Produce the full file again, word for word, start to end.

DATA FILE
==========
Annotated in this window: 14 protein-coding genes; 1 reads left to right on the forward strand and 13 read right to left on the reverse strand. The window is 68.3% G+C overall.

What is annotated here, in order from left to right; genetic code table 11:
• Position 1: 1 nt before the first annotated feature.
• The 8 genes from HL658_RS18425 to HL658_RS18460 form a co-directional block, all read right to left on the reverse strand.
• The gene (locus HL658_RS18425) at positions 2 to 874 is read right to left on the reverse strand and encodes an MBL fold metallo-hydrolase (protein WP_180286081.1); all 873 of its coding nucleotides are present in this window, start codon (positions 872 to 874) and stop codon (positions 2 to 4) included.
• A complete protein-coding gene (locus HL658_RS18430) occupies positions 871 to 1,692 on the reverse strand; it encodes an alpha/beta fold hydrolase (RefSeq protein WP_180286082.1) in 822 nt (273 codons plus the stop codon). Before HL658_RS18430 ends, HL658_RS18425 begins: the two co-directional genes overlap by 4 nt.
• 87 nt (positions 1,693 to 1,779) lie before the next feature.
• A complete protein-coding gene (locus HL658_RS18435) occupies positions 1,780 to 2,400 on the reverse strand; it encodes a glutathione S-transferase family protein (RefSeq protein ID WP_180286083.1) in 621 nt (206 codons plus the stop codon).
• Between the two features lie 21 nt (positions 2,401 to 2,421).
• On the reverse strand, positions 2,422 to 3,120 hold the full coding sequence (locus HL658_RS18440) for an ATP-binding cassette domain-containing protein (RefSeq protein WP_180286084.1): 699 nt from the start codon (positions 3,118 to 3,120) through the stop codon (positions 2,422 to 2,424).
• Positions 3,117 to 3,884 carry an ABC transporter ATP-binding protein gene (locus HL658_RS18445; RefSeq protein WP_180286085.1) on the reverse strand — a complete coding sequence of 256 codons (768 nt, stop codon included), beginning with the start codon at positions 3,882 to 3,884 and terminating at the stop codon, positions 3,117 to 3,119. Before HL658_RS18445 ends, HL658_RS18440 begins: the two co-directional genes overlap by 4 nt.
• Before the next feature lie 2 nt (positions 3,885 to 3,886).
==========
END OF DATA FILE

Annotated in this window: 14 protein-coding genes; 1 reads left to right on the forward strand and 13 read right to left on the reverse strand. The window is 68.3% G+C overall.

What is annotated here, in order from left to right; genetic code table 11:
• Position 1: 1 nt before the first annotated feature.
• The 8 genes from HL658_RS18425 to HL658_RS18460 form a co-directional block, all read right to left on the reverse strand.
• The gene (locus HL658_RS18425) at positions 2 to 874 is read right to left on the reverse strand and encodes an MBL fold metallo-hydrolase (protein WP_180286081.1); all 873 of its coding nucleotides are present in this window, start codon (positions 872 to 874) and stop codon (positions 2 to 4) included.
• A complete protein-coding gene (locus HL658_RS18430) occupies positions 871 to 1,692 on the reverse strand; it encodes an alpha/beta fold hydrolase (RefSeq protein WP_180286082.1) in 822 nt (273 codons plus the stop codon). Before HL658_RS18430 ends, HL658_RS18425 begins: the two co-directional genes overlap by 4 nt.
• 87 nt (positions 1,693 to 1,779) lie before the next feature.
• A complete protein-coding gene (locus HL658_RS18435) occupies positions 1,780 to 2,400 on the reverse strand; it encodes a glutathione S-transferase family protein (RefSeq protein ID WP_180286083.1) in 621 nt (206 codons plus the stop codon).
• Between the two features lie 21 nt (positions 2,401 to 2,421).
• On the reverse strand, positions 2,422 to 3,120 hold the full coding sequence (locus HL658_RS18440) for an ATP-binding cassette domain-containing protein (RefSeq protein WP_180286084.1): 699 nt from the start codon (positions 3,118 to 3,120) through the stop codon (positions 2,422 to 2,424).
• Positions 3,117 to 3,884 carry an ABC transporter ATP-binding protein gene (locus HL658_RS18445; RefSeq protein WP_180286085.1) on the reverse strand — a complete coding sequence of 256 codons (768 nt, stop codon included), beginning with the start codon at positions 3,882 to 3,884 and terminating at the stop codon, positions 3,117 to 3,119. Before HL658_RS18445 ends, HL658_RS18440 begins: the two co-directional genes overlap by 4 nt.
• Before the next feature lie 2 nt (positions 3,885 to 3,886).